“Everything that’s made to be used”: this is the wide net we are casting when discussing design education at İstanbul Bilgi University’s Department of Industrial Product Design. We are dealing with the fundamental shifts not only in technologies and user behavior, but also in the politics of everyday life, and this necessitates acknowledging local and global dynamics in the design, production and use of objects that humans tend to populate this earth with.
To outline a few of these aspects that have been guiding us in defining our curriculum, can help explain how we aim to expand the field. At BİLGİ, industrial design education is no longer limited to the ‘industrial’ paradigms. There is a simultaneity and multiplicity of pre-industrial, industrial and post-industrial modes and practices in conceiving and making useful things. This simultaneity also generates various hybrids, cross-overs, and leaps amongst these modes in thinking about products. The design modules and courses within our curriculum ask for the designer’s engagement with the traditions of making, the flexibilities of digital manufacturing, as well as the interfaces between the software, the object and the subject. We are constantly in search of modes in which the designer can work to propose new juxtapositions, new possibilities not for the sake of novelty but for figuring out what the world needs, and imagine the industries that can deliver these.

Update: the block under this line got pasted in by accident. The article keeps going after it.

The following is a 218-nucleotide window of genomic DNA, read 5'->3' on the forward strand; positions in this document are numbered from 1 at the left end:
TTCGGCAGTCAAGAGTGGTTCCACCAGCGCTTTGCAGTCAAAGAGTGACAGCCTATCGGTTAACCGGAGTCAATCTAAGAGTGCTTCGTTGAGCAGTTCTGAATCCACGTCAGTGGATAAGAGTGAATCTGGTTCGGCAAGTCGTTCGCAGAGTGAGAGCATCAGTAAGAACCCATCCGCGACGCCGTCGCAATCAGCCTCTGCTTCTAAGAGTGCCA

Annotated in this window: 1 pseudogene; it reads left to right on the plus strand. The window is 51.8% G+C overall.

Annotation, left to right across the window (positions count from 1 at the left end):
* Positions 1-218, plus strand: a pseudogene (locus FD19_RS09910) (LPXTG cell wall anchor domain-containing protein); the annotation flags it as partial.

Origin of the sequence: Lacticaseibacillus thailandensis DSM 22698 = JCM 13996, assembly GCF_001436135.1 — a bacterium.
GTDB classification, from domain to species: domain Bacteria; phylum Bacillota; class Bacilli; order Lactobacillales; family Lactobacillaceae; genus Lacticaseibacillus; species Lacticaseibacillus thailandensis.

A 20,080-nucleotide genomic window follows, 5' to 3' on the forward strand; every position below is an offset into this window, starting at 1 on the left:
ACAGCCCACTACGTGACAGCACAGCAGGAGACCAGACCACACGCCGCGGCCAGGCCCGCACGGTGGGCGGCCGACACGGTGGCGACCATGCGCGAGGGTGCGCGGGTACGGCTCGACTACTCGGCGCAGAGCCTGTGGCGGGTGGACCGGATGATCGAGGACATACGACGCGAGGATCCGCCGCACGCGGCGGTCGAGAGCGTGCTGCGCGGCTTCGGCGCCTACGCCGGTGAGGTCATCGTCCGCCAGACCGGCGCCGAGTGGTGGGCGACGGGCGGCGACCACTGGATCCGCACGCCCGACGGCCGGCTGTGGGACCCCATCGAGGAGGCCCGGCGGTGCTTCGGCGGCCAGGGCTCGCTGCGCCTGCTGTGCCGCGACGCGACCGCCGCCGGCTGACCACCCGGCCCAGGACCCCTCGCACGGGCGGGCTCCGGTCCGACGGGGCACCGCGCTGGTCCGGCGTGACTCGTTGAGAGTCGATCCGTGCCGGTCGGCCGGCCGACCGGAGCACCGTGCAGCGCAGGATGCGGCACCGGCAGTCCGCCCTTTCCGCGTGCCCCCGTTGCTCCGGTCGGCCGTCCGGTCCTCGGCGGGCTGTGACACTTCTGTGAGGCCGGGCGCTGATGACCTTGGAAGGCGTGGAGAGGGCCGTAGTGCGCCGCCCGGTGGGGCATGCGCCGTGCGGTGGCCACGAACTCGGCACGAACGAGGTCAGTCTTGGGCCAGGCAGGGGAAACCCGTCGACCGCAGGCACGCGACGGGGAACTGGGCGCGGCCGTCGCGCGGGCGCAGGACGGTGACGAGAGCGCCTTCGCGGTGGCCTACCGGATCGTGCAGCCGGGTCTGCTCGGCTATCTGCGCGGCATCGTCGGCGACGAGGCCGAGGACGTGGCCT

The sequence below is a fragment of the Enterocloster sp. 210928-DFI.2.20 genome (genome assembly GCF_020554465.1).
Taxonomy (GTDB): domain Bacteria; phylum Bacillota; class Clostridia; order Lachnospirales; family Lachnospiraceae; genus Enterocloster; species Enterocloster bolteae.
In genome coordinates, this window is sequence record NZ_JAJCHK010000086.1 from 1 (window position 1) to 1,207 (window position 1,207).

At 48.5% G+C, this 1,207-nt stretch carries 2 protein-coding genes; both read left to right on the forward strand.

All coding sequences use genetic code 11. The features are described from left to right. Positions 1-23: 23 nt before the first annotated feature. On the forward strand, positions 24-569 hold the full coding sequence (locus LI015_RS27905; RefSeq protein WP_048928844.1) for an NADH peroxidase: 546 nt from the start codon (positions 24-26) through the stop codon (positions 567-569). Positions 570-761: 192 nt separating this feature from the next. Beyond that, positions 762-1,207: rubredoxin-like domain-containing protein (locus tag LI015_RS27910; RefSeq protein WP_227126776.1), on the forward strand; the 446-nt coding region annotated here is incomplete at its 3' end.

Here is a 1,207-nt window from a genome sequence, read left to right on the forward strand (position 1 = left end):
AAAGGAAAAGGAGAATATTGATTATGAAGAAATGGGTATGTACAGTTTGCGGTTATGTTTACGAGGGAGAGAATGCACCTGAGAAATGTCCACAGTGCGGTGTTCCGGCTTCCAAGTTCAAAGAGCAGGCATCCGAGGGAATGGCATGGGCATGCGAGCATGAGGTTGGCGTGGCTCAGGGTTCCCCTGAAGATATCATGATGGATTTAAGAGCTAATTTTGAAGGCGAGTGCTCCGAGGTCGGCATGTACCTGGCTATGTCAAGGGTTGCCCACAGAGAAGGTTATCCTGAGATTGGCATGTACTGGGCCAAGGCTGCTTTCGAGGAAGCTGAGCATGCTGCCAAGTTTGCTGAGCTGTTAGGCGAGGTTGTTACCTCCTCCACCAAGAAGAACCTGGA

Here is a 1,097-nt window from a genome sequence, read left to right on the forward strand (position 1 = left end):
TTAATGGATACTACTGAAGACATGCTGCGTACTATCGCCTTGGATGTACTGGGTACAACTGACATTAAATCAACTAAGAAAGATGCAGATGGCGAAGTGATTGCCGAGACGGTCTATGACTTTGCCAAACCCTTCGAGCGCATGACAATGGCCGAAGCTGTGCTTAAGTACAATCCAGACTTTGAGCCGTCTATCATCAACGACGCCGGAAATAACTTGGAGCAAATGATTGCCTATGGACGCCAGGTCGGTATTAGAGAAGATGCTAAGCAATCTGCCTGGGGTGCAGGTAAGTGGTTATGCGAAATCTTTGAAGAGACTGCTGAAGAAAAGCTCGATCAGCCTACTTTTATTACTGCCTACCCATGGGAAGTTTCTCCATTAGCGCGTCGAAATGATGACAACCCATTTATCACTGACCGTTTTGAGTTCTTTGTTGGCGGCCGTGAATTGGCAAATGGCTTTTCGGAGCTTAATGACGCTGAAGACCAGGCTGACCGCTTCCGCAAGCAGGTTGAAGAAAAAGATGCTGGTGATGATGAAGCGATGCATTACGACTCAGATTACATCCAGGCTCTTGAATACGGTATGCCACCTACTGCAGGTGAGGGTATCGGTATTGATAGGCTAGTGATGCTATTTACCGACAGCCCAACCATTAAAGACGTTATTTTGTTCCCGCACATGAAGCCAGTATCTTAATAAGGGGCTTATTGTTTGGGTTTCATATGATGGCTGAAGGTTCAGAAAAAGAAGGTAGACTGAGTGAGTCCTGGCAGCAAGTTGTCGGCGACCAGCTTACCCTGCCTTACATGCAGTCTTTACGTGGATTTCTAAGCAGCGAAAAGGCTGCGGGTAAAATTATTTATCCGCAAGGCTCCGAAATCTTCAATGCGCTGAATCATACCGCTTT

Therefore, the designers’ responsibility is also wide-cast, it exceeds the sales projections, the mandates from clients, to include the well-being of the users, the producers, and a consideration of the footprint, and the meaning of products for this earth. We strive for a designer who can become transformative as much as collaborative, posing questions and in constant search of alternatives.
To think of design as external to life and thus politics on an everyday basis is impossible. The world needs more imagination and more proposals than ever before. There is still a great asymmetry amongst populations and within; meanwhile micro-wars and forced mobility are generating further reactionary polarizations around the world today. Furthermore, the resources available for continued acceleration within the industrial paradigms of production and consumption are diminishing. At the same time there is rapid change in our access to information (despite all attempts to regulate or manipulate); there are constant leaps in how connected products are becoming; and there is room to re-position the producer and the user (and perhaps to stop mentioning the consumer). Facts such as these need to be discussed in design education, to remind ourselves that we are always ‘situated’ yet the ground is not always stable. Whatever the context and nature of the project, there is always the need to formulate and articulate the problems towards providing projections and proposals (I dare not say solutions).